top of page

Episode 6 - Better Brains

Let’s talk about dementia and its risk factors

By the year 2050, it is projected that the number of people living with dementia will triple from 50 to 152 million, due to unprecedented population ageing.


Many people who have witnessed a loved one live with any form of dementia often wonder whether they too will develop it. As a dementia researcher, one question I am asked all the time is “what are the risk factors for developing dementia?”


While certain genes and family history are linked to a person’s risk of developing dementia, research estimates that approximately 40% of all dementia is attributable to risk factors that are highly modifiable, including low mood, poor sleep, poor heart health, and low cognitive and social engagement.


When we talk about ‘modifiable’ risk factors for dementia – what we mean is that certain components of our lifestyle can be modified or altered to reduce our risk of dementia, often by making small changes to our daily behaviours and habits.


Some of these risk factors include cigarette smoking, low mood, high blood pressure, high cholesterol, being physically inactive, having poor sleep, being socially isolated, and not engaging in cognitively stimulating activities.


Because some risk for dementia is modifiable, this presents as a great opportunity for us to take charge of our brain health, particularly as there currently remains no treatment or cure for Alzheimer’s disease or other forms of dementia, such as vascular dementia.


Taking charge of your brain health to reduce your risk of dementia looks like:


  • Looking after your heart. It may surprise you to learn that what is good for the heart is good for the brain. Book a heart health check up with your GP. Find a form of movement that you enjoy and get started. Start or join a walking group. Find support to quit smoking. Sign up for a fitness class at the local community club. Learn how to cook some heart healthy meals by visiting the Heart Foundation’s Heart Healthy Recipes Page.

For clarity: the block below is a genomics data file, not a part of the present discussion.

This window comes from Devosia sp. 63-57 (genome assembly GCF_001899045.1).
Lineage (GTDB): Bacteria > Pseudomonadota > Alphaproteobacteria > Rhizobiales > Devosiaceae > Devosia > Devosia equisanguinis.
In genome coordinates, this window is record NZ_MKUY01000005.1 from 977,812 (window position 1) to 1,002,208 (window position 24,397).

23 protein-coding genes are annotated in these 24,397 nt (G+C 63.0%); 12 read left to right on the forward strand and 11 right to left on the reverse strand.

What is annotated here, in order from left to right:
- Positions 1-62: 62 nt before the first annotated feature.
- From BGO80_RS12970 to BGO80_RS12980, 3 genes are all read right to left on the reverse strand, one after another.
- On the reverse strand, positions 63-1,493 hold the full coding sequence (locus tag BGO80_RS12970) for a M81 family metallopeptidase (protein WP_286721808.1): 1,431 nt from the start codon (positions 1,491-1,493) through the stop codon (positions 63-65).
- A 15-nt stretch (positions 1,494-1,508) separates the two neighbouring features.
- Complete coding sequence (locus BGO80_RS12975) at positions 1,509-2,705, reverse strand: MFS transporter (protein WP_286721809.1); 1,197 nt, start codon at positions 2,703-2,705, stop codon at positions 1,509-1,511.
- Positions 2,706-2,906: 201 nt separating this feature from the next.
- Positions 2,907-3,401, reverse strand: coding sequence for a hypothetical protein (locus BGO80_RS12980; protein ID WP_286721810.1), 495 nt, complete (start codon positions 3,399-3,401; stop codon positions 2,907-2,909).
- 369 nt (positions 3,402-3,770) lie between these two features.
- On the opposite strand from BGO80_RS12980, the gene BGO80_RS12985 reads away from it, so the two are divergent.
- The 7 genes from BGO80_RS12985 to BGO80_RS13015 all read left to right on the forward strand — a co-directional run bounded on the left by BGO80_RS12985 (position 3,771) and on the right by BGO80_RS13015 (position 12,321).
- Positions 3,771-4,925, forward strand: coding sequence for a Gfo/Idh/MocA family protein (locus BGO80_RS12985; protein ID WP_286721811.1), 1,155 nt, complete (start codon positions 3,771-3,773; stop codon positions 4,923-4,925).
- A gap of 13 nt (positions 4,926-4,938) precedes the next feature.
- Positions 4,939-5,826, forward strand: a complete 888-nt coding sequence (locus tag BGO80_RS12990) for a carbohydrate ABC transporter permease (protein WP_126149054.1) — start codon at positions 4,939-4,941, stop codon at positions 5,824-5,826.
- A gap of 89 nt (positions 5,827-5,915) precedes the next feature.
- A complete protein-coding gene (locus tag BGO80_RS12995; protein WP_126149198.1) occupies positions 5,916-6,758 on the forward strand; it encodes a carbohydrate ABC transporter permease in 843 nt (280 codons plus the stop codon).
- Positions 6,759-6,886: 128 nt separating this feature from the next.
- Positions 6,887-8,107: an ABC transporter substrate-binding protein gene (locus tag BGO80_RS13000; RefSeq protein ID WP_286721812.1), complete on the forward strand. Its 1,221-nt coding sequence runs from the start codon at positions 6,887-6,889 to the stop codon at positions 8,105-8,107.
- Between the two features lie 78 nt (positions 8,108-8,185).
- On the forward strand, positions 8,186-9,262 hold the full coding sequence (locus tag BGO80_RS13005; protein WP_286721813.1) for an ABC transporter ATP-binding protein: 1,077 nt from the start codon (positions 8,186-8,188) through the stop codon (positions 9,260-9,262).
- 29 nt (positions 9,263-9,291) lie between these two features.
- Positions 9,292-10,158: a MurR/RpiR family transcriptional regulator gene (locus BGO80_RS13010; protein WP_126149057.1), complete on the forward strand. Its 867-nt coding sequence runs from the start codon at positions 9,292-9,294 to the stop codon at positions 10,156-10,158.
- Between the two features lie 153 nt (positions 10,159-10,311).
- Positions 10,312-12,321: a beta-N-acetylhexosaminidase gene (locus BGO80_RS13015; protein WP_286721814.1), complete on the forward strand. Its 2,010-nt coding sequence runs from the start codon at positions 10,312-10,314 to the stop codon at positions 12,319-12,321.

• Looking after your mental health and managing your stress levels. Research shows that anxiety, depression and stress can negatively affect our brain health. If you are struggling with your mood or stress levels, reach out to your GP, who can also refer you to other health professionals, such as a clinical psychologist, to ensure you are getting the support you need to look after your mental wellbeing.

  • Prioritising your sleep. Sleep has a major role in maintaining good brain health, and sleep disturbances, such as shorter sleep periods, frequent awakenings throughout the night, reduced sleep quality, and obstructive sleep apnoea can increase our risk for dementia. Establish a sleep schedule and make it a relaxing routine you enjoy. Turn the TV and your phone off 1-hour before bed. Engaging in some exercise throughout the day also helps, as this helps regulate our body clock and makes it easier to fall asleep at night.

  • Getting socially and cognitively engaged. Keeping the brain and mind stimulated and active is very important for brain health, so it’s time to get out there. Organise that long-overdue catch up with friends, whether it’s in-person or over the phone. Volunteer at a local organisation or with your council. Learn a new language or take up a new sport or hobby, such as painting, arts and crafts, using new technology, cooking, or playing a musical instrument.


Remember, it is never too late to make small changes to your lifestyle to improve your brain health.


Although we know that these factors are associated with an increased risk of developing dementia, we and other scientists are currently trying to understand whether modifying these risk factors can delay, or even prevent, thinking and memory decline from happening in the first place.


Our latest research trial, called the BetterBrains trial, aims to test whether personalised lifestyle and educational behaviour change strategies targeted at modifying dementia risk factors can delay thinking and memory problems in middle-aged adults (40-70 years) with a family history of dementia.


BetterBrains is one of the first clinical trials of dementia prevention globally to be delivered entirely online – meaning that participants can be involved in the trial regardless of where they are located in Australia.


The BetterBrains trial aims to recruit 1510 people living in the community throughout Australia. Of these people, 755 participants will be randomised to the intervention group and will receive the personalised BetterBrains program, which includes 1:1 telehealth coaching with an allied health professional trained in motivational interviewing to set and achieve goals to modify identified risk factors. The other 755 participants will receive health education materials about dementia risk reduction.


To learn more about the BetterBrains trial, or to sign-up, please visit our website at www.betterbrains.org.au. Recruitment for the trial will be ending on the 15th of May 2023, so get in quick.

Comments


bottom of page